A schoolboy from the Isle of Harris read a poem to commemorate the centenary of the end of World War I.
Hamish Scott (15), was one of 100 young people taken to London by Never Such Innocence, the charity set up to give children a voice in the commemorations of the centenary of the First World War.
They attend a tea party at Buckingham Palace in their honour, hosted by Vice Admiral Sir Tim Laurence, and Hamish performed his poem Scapa Flow on stage at the event.
The children, aged between 9 and 16, were winners of an annual poetry, art and song competition, which was run by the charity over the last four years to mark the centenary of the First World War.
Accompanied by the bands of the Coldstream Guards, the Marine Drum Corps, and the RAF Salon Orchestra, the young winners performed their poetry and songs and showcased their artworks, met high ranking members of the Armed Forces and other dignitaries, and each received a beautiful hardback anthology of the work they entered for the competition.
Scapa Flow was the winner of the Battle of Jutland category of the competition in 2015/16. He was just 12 when he wrote a poem for his local radio station for a centenary project. The radio team suggested he send his poem to Never Such Innocence for their poetry competition. Since then Hamish has won three NSI competitions for his Gaelic Poetry.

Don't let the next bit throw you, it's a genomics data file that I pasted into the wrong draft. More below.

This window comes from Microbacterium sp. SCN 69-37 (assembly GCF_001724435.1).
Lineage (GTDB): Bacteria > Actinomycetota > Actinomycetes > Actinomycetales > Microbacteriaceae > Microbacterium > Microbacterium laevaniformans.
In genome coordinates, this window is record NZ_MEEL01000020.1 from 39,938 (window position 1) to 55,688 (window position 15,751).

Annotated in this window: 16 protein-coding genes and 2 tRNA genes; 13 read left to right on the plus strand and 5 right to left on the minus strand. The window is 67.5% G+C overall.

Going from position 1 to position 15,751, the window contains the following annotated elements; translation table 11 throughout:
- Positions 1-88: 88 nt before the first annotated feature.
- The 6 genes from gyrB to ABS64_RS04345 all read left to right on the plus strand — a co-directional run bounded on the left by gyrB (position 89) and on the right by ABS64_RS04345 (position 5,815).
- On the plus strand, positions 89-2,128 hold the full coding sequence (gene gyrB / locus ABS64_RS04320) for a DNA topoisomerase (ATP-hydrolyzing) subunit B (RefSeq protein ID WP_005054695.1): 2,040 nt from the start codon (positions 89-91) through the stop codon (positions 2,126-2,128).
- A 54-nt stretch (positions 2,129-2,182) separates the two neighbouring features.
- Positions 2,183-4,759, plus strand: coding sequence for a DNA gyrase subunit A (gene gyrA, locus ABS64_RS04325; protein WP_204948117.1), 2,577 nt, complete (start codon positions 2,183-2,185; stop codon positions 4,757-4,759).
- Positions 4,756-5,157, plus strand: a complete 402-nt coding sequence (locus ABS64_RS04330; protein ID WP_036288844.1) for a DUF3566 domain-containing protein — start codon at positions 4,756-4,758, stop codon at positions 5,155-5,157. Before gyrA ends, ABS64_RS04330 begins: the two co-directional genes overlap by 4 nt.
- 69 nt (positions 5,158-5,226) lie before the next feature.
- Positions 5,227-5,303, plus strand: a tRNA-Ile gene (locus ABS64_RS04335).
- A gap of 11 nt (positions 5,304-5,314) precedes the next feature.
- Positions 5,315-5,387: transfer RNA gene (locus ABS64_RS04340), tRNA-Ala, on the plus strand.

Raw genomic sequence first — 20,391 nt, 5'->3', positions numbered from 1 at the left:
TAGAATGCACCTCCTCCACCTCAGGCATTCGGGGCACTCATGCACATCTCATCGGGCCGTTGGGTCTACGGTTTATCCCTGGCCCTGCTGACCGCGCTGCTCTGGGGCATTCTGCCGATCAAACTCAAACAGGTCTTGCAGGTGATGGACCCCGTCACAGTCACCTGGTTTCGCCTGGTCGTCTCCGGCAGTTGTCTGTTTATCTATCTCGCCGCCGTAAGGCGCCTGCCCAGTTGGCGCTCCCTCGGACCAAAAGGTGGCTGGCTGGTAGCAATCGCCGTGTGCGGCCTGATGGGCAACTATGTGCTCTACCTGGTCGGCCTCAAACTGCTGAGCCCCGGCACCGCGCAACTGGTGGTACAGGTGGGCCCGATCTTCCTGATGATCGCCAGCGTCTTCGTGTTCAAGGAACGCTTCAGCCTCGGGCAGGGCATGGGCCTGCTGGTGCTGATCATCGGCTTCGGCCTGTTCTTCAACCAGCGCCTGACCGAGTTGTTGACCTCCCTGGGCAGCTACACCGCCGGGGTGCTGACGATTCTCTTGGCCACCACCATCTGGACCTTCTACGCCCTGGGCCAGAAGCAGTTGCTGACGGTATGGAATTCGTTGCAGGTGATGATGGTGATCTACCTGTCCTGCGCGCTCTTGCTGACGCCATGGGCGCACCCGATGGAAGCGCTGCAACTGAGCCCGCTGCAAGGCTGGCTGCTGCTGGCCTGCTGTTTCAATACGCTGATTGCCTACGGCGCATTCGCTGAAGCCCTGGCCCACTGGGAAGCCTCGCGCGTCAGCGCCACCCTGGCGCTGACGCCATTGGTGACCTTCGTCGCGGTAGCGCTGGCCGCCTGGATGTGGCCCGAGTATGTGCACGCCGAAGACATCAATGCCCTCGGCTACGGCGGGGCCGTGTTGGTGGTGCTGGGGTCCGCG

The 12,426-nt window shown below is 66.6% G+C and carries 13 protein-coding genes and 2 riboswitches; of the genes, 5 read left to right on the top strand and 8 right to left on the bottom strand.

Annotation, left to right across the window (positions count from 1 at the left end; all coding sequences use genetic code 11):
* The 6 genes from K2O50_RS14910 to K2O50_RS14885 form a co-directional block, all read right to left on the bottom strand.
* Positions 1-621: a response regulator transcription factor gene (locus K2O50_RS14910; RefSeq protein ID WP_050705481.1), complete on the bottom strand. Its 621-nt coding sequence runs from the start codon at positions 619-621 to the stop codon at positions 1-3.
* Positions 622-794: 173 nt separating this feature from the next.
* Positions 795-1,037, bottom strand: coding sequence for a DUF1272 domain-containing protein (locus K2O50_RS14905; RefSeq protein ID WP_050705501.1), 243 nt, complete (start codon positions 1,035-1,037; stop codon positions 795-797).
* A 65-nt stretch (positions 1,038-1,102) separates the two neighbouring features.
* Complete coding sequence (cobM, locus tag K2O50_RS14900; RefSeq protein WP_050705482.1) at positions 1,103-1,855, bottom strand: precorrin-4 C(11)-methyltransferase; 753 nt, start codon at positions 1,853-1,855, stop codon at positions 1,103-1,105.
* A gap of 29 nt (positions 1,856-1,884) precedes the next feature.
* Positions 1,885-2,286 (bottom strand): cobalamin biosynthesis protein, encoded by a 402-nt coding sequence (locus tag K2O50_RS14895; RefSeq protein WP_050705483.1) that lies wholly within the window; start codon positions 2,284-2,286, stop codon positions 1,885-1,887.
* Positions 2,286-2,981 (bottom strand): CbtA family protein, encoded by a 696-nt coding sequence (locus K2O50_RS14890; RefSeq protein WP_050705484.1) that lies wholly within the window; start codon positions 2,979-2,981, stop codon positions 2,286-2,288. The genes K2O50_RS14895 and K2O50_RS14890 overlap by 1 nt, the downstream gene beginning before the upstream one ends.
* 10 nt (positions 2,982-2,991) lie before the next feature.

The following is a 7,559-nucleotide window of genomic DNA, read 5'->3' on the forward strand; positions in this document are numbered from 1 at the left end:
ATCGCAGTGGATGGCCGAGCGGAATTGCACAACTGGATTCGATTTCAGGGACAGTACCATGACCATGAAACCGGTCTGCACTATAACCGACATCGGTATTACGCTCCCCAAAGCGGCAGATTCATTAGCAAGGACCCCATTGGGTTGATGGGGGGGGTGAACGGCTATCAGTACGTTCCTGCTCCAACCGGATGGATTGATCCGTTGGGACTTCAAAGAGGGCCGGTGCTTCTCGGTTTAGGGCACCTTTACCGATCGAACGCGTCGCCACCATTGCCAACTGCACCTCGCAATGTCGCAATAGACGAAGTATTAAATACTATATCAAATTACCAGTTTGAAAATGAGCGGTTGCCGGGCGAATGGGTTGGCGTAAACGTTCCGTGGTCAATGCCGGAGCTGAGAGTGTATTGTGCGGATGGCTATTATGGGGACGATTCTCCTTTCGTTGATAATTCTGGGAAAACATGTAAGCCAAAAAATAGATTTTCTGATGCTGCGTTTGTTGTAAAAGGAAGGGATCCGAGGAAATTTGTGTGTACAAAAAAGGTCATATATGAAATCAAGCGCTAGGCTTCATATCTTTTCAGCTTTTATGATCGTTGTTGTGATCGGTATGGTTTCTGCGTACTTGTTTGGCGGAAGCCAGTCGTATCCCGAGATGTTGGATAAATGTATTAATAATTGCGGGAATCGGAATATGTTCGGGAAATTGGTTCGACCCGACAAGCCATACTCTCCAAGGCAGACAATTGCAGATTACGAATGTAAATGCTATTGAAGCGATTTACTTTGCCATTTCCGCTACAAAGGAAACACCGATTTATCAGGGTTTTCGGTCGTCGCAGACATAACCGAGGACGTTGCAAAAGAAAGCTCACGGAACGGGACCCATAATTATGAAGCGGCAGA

Hamish said: ‘Growing up in the Outer Hebrides [a place that proportionally lost the most people during the First World War], surrounded by the Gaelic culture, I was immersed in the songs and poetry telling of the Great War when the men left their families never to return. After a while, it just felt right to put in my own contribution and it was NSI who really gave me that opportunity, and I couldn’t be more grateful.
‘I am especially happy that the Gaelic language has a place in this book, and I am privileged it’s some of my own poetry that fills this role.’
Hamish also be attended the Armistice Centenary Service of Thanksgiving at Westminster Abbey on Remembrance Sunday, on behalf of the Never Such Innocence charity.
Named after a line from a Philip Larkin poem, Never Such Innocence is the official First World War centenary charity for young people, committed to educating the next generation about the Great War and its continuing impact on our lives today. The poetry, art and song competition was just one initiative organised by the charity, which has engaged over 11,000 young people from around the world in reflection of the events of the First World War.
Never Such Innocence was set up by Lady Lucy French, whose great-grandfather Field Marshal Sir John French led the British Expeditionary Force at the start of the Great War.
Lady Lucy French said: ‘We are so delighted that our principal aim for the charity, to give children a strong and powerful voice during the centenary commemorations, has been fulfilled as we look to the centenary of the Armistice.’